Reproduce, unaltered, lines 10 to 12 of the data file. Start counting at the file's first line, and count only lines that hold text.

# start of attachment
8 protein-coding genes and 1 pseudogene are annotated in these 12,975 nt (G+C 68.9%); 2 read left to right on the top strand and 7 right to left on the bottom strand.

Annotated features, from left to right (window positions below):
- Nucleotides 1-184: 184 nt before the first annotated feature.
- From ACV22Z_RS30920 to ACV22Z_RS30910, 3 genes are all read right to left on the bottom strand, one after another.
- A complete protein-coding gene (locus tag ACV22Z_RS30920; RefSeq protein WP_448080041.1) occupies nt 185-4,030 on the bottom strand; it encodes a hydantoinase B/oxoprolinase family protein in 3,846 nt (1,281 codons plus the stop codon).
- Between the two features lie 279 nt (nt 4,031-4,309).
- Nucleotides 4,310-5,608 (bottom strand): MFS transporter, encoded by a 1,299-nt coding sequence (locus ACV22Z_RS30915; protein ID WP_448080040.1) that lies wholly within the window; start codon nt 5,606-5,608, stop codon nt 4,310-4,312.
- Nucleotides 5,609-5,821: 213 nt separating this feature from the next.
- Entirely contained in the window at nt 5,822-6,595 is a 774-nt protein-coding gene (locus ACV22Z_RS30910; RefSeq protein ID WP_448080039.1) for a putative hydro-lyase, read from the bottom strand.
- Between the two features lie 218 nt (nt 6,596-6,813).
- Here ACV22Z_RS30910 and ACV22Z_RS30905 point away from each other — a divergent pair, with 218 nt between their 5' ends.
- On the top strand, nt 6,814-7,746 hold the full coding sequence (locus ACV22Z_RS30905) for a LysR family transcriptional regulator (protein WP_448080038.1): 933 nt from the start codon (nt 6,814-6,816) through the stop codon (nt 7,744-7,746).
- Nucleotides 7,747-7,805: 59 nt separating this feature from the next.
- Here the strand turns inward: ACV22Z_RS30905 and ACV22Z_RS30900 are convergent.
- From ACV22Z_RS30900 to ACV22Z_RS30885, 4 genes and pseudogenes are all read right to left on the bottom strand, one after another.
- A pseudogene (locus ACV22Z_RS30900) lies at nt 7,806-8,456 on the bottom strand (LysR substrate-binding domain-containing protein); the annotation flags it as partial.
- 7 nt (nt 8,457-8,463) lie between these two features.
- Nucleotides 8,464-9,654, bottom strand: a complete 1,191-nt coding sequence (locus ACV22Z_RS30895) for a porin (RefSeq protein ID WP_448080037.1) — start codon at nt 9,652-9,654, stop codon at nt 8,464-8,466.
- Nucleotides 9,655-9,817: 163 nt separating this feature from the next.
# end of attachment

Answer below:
- Between the two features lie 218 nt (nt 6,596-6,813).
- Here ACV22Z_RS30910 and ACV22Z_RS30905 point away from each other — a divergent pair, with 218 nt between their 5' ends.
- On the top strand, nt 6,814-7,746 hold the full coding sequence (locus ACV22Z_RS30905) for a LysR family transcriptional regulator (protein WP_448080038.1): 933 nt from the start codon (nt 6,814-6,816) through the stop codon (nt 7,744-7,746).